Jamie glanced at Claire, to see if she was appreciating La Fayette’s stylish toilette, but her gaze was fixed—with a small frown—on a group of men in the far distance, beyond the Continental regulars drawn up in orderly formations. She wasn’t wearing her spectacles; he could see easily at a distance and half-stood in his stirrups to look.
“General Washington and Charles Lee,” he told her, sitting back in the saddle. La Fayette, spotting them, as well, swung himself into his own saddle and rode toward the senior officers. “I suppose I’d best go join them. D’ye see Denzell Hunter yet?” He had it in mind to confide Claire to Hunter’s care; he didn’t mean her to be wandering the battlefield—if there was one—on her own, no matter how helpful she might be there, and was wary of leaving her alone.
Hunter was driving his wagon, though, and that couldn’t keep up with the marching men. Clouds of dust rose in the air, stirred by thousands of eager feet; it tickled in his chest, and he coughed.
“No,” she said. “Don’t worry.” And she smiled at him, brave, though her face was pale despite the heat, and he could feel the flutter of her fear in his own wame. “Are you all right?” She always looked at him in that searching way when he set out to a fight, as though committing his face to memory in case he was killed. He kent why she did it, but it made him feel strange—and he was already unsettled this morning.
“Aye, fine,” he said, and taking her hand, kissed it. He should have spurred up and gone, but lingered for a moment, loath to let go.
“Did you—” she began, and then stopped abruptly.
“Put on clean drawers? Aye, though it’s like to be wasted effort, ken, when the guns start firin’.” It was a feeble enough jest, but she laughed, and he felt better.
“Did I what?” he prompted, but she shook her head.
“Never mind. You don’t need anything else to think of now. Just—be careful, will you?” She swallowed visibly, and his heart turned over.
“I will,” he said, and took up the reins but looked back over his shoulder, in case Young Ian should be coming. She was safe enough, in the midst of the forming companies, but he’d still be happier with someone to look after her. And if he told her that, she’d likely—
“There’s Ian!” she exclaimed, squinting to see. “What’s the matter with his horse, I wonder?”
He looked where she was looking and saw the cause at once. His nephew was afoot, leading the halting horse, and both of them were looking crankit.
“Lame,” he said. “And badly lamed, too. What’s amiss, Ian?” he called.
“Stepped on summat sharp, coming up the bank, and cracked his hoof, right down into the quick.” Ian ran a hand down the horse’s leg and the animal all but leaned on him, picking up its unshod hoof at once. Sure enough, the crack was visible, and deep enough to make Jamie wince in sympathy. Like having a toenail torn off, he supposed, and having to walk a distance with it.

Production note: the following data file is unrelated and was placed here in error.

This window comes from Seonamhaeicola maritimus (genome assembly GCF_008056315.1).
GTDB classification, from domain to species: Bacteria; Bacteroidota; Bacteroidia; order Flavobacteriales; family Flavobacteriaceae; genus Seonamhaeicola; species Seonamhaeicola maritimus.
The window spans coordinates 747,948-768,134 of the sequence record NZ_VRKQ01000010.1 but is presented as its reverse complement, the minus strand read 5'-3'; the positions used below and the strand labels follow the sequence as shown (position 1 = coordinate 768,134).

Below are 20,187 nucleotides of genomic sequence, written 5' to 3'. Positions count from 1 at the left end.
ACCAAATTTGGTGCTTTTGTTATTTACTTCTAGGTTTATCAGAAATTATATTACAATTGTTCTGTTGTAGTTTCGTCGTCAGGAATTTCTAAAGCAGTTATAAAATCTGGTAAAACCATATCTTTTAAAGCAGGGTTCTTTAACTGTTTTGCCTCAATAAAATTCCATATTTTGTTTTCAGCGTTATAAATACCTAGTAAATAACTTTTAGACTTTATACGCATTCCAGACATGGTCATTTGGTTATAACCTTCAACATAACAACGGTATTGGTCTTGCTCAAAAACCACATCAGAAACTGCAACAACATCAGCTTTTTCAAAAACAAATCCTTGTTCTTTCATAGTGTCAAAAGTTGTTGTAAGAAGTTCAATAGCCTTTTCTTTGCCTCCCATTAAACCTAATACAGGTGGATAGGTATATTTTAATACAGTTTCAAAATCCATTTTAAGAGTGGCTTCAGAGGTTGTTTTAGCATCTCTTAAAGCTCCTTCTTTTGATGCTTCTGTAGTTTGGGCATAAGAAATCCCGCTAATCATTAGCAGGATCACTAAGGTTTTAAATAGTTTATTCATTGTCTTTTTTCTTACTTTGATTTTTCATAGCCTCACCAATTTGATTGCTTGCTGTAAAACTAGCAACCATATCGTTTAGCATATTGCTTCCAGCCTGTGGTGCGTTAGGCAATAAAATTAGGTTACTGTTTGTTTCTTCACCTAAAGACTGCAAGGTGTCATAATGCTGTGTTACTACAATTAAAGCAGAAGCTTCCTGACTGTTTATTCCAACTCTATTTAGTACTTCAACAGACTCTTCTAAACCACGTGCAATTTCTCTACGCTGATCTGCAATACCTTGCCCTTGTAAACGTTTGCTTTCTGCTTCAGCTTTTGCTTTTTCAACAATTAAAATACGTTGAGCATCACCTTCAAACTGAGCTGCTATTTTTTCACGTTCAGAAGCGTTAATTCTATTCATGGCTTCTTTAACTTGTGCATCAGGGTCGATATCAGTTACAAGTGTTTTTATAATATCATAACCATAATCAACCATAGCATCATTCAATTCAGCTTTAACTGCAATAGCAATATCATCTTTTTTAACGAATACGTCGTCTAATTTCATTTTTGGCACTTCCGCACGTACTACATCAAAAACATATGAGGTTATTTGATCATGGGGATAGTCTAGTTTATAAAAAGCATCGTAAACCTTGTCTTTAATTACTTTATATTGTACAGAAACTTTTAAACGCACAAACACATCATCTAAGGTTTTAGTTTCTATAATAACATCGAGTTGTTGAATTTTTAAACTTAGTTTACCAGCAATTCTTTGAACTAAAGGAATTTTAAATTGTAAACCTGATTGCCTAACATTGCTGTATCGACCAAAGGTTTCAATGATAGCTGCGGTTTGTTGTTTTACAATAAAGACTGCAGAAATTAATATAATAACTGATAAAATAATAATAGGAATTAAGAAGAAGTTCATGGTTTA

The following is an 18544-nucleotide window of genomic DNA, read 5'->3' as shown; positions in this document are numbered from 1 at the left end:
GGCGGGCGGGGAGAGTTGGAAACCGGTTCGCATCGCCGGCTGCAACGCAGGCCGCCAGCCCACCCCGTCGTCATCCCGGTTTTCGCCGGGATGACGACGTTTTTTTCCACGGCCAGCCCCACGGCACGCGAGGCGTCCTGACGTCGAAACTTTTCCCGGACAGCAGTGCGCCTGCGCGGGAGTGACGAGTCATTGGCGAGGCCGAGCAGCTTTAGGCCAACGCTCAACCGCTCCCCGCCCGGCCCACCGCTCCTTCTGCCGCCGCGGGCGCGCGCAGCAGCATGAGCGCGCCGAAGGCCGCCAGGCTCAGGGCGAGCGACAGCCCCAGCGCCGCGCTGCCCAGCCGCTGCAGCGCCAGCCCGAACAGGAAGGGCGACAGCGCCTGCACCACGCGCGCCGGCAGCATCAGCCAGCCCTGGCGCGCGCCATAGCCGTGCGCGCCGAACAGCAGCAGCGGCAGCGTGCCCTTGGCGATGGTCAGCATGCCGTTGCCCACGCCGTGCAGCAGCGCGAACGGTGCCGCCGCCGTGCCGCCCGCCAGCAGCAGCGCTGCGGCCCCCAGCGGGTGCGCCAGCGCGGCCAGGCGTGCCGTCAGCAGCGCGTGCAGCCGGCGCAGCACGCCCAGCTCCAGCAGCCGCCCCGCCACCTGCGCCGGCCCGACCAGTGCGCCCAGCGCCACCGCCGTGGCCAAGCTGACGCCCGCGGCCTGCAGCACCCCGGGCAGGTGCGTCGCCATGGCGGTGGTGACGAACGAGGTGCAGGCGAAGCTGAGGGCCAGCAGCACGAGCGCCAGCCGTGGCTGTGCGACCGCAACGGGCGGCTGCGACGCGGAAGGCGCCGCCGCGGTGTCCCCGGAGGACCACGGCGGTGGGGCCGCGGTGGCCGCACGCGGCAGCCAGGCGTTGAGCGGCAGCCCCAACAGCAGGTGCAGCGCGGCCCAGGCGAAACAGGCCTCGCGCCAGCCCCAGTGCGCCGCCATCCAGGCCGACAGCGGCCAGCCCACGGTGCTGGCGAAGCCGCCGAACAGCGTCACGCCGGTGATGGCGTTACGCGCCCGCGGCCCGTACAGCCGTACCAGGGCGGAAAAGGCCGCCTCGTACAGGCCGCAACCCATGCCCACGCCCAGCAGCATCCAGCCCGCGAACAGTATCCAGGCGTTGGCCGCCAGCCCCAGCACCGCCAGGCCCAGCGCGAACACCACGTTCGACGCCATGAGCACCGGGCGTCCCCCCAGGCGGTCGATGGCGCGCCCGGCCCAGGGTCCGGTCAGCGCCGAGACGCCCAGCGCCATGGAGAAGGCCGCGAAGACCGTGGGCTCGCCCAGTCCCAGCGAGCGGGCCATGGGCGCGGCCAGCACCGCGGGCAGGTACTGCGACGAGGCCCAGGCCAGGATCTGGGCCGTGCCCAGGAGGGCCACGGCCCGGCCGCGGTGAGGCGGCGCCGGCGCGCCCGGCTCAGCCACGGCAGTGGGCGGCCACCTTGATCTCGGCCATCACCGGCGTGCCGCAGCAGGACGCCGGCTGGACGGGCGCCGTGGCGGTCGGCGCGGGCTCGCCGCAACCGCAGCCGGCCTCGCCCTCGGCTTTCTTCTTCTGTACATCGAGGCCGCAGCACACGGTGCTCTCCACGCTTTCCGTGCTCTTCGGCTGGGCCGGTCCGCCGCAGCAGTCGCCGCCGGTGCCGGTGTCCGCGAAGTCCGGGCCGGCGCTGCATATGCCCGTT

“Take my horse, Ian,” Claire said, and slid off in a flurry of petticoats. “I can ride Clarence. No need for me to be fast, after all.”
“Aye, all right,” Jamie said, though a bit reluctant. Her mare was a good one, and Ian had to have a mount. “Shift the saddles, then, and, Ian, watch out for Dr. Hunter. Dinna leave your auntie ’til he comes, aye? Goodbye, Sassenach; I’ll see ye later in the day.” He could wait no longer, and nudged his horse away into the crowd.
Other officers had gathered around Washington; he’d barely be in time. But it wasn’t the risk of being conspicuously late that cramped his bowels. It was guilt.
He ought to have reported John Grey’s arrest at once. He kent that fine, but had delayed, hoping . . . hoping what? That the ridiculous situation would somehow evaporate? If he had reported it, Washington would have had Grey taken into custody and locked up somewhere—or hanged him out of hand, as an example. He didn’t think that likely, but the possibility had been enough to keep him from saying anything, counting on the chaos of the impending exodus to keep anyone from noticing.
But what was eating at his insides now was not guilt over duty deferred, or even over exposing Claire to danger by keeping the wee sodomite in his own tent instead of turning him over. It was the fact that he had not thought to revoke Grey’s parole this morning when he left. If he had, Grey might easily have escaped in the confusion of leaving, and even if there had been trouble later over it . . . John Grey would be safe.
But it was too late, and with a brief prayer for the soul of Lord John Grey, he reined up beside the Marquis de La Fayette and bowed to General Washington.